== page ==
The City as Comedy: Society and Representation in Athenian Drama

By Gregory W. Dobrov | Go to book overview
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Elizabeth Bobrick is a writer and classical scholar who teaches at Wesleyan University in Middletown, Connecticut. Her fiction and articles have appeared in magazines, newspapers, and scholarly journals, and she is the author of a commentary on Theophrastus' Characters.

Gregory Crane, Associate Professor of Classics at Tufts University, teaches courses on Greek literature and on the impact of electronic technologies on literary texts. He has published widely on Greek literature and computing in the humanities. His newest book, The Ancient Simplicity: Thucydides and Political Realism, is being published by the University of California Press.

Gregory W. Dobrov is Assistant Professor of Greek and Latin at the University of Michigan where he teaches in classical studies and comparative literature. His publications include Figures of Play: Greek Drama and Metafictional Poetics ( 1998), Beyond Aristophanes ( 1995), and articles on linguistics, drama, and Byzantine literature. He is currently at work on A Companion to the Study of Greek Comedy (forthcoming) and a book on Greek literature of the Imperial period.

Malcolm Heath, Reader in Greek at the University of Leeds, has teaching and research interests in Greek drama, and in ancient literary criticism and rhetorical theory. His publications include The Poetics of Greek Tragedy ( 1987), Political Comedy in Aristophanes ( 1987), Unity in Greek Poetics ( 1989), and numerous articles. Current projects include an investigation of Menander Rhetor's commentary on Demonsthenes, and studies of aspects of ancient Homeric scholarship.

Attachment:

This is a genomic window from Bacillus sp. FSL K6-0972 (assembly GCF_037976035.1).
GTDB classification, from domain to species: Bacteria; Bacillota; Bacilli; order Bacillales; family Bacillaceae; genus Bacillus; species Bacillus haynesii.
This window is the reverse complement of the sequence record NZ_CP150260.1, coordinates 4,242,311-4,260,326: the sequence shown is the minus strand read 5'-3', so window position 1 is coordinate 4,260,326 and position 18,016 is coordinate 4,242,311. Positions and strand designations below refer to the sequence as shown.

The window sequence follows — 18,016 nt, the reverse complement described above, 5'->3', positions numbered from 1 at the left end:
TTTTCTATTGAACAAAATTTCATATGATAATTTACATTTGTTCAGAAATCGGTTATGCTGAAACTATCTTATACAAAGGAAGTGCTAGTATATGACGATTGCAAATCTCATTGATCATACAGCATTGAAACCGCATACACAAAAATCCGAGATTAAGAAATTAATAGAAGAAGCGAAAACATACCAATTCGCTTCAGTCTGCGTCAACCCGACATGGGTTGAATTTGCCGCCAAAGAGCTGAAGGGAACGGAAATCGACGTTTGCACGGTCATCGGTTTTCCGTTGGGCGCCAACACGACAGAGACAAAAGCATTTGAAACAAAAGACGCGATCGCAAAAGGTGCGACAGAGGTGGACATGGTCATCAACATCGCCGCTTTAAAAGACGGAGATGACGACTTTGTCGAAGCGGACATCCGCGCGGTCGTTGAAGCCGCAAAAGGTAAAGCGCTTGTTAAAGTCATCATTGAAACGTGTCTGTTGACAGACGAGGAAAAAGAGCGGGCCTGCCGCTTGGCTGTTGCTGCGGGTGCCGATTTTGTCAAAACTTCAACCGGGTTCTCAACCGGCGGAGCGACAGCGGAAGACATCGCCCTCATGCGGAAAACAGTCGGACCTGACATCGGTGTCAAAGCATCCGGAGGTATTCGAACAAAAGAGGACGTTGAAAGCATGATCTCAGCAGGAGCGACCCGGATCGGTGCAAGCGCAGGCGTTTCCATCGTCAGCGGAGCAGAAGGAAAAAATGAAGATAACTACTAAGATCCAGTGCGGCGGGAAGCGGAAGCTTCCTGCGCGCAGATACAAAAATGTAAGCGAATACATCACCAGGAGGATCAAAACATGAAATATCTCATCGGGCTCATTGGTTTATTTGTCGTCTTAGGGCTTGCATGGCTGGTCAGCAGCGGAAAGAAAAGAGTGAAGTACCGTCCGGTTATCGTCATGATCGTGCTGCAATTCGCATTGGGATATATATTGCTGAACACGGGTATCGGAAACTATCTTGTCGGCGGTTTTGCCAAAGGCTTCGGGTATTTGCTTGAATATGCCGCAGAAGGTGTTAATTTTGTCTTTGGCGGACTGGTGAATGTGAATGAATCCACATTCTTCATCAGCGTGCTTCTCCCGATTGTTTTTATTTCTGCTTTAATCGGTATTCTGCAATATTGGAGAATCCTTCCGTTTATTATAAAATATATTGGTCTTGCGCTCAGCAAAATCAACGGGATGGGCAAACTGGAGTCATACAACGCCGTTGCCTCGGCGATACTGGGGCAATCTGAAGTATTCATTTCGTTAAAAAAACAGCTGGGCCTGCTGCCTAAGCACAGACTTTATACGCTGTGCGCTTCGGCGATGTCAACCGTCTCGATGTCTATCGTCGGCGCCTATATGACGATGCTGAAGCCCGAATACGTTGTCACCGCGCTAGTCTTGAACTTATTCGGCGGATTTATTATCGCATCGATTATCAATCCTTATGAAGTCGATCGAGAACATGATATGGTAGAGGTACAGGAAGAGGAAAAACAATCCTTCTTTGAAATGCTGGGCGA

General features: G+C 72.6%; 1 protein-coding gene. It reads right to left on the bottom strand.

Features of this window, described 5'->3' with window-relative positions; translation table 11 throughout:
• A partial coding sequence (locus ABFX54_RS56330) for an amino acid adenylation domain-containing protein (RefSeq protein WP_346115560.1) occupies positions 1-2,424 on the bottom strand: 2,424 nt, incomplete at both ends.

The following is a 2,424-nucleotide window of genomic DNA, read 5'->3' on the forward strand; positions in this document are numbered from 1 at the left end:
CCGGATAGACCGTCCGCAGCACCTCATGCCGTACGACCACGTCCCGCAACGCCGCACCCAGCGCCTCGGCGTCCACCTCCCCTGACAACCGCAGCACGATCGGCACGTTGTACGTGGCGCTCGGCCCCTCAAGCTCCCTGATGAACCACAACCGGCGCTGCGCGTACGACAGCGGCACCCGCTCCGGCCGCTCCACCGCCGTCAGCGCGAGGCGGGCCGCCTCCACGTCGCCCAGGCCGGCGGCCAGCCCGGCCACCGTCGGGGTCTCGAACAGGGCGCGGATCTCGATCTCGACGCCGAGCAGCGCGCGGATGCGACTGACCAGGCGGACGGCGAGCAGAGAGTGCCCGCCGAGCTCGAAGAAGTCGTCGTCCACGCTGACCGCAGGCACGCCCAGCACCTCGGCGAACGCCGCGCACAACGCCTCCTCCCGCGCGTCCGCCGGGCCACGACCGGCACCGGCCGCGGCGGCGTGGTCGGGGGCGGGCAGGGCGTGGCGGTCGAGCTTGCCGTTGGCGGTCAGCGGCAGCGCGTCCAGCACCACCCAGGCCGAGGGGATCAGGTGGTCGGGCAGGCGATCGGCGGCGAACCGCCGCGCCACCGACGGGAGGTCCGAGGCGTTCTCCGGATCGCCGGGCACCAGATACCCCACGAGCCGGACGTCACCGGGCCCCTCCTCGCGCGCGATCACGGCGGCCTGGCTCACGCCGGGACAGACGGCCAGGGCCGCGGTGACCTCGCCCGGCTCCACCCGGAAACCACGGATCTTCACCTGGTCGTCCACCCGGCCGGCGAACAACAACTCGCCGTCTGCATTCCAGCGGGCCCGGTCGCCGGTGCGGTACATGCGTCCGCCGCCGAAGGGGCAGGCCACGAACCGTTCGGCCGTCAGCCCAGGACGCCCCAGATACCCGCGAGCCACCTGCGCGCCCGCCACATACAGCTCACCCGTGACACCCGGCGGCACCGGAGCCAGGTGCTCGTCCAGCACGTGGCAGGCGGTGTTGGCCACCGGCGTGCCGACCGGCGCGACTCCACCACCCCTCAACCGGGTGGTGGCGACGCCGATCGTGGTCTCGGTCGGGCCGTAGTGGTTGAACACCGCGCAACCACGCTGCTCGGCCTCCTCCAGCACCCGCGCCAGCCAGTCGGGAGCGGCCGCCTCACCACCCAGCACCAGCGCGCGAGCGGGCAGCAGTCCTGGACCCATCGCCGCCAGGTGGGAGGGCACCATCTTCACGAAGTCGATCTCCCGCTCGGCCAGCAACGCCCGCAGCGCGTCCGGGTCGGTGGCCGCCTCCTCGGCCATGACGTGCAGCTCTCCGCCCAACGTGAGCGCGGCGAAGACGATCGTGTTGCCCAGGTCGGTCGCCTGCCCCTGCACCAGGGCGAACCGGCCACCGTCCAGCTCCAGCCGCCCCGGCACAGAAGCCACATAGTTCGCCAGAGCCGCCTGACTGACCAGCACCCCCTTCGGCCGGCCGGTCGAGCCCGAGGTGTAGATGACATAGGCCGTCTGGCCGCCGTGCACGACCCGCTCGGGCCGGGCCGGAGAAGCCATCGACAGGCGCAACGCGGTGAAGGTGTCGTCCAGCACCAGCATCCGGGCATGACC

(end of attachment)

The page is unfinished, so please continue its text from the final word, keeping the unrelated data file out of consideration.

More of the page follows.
Jeffrey Henderson, Professor and Chairman of Classical Studies at Boston University, is the author of many works on Greek comedy and its historical context, including The Maculate Muse: Obscene Language in Attic Comedy, and an edition with commentary of Aristophanes' Lysistrata. He is currently at work on an edition with commentary of Aristophanes' Knights, and a new Loeb edition of Aristophanes.

Timothy P. Hofmeister is Associate Professor and Chair of the Department of Classical Studies at Denison University in Granville, Ohio, where he teaches courses primarily in Greek and Latin languages and literature. In 1995-96 he was Blegen Research Fellow in Classics at Vassar College. He has published articles on Homer, and also on the poetry of Derek Walcott. Current projects include a study of Homeric genealogy, and a book, Walcott's Classics, dealing with Walcott's relation to the classical tradition.

Thomas K. Hubbard is Associate Professor of Classics in the University of Texas at Austin. He has published numerous articles on Greek and Latin literature. His books include The Pindaric Mind ( 1985), The Mask of Comedy: Aristophanes and the intertextual Parabasis ( 1991), and The Pipes of Pan: Intertextuality and Literary Filiation in the Pastoral Traditionfrom Theocritus to Milton ( 1998).

David Konstan is the John Rowe Workman Professor of Classics and Comparative Literature at Brown University. He has published books on Greek and Roman comedy, Epicurean philosophy, Catullus, the ancient novel, and, most recently, on friendship in the classical world. He is currently working on a book on revenge in Greek antiquity.

Heiz-Guenther Nesselrath, Full Professor of Classical Studies at the University of Bern, Switzer­f land, teaches Greek and Roman literature. His major publications, which include the books Lukains Parasitendialog ( 1985), Die attische Mittlere Komödie ( 1990), and Ungeschehenes Geschehen ( 1992), deal with Greek literature of Imperial times, Greek comedy, Greek and Roman epic, and


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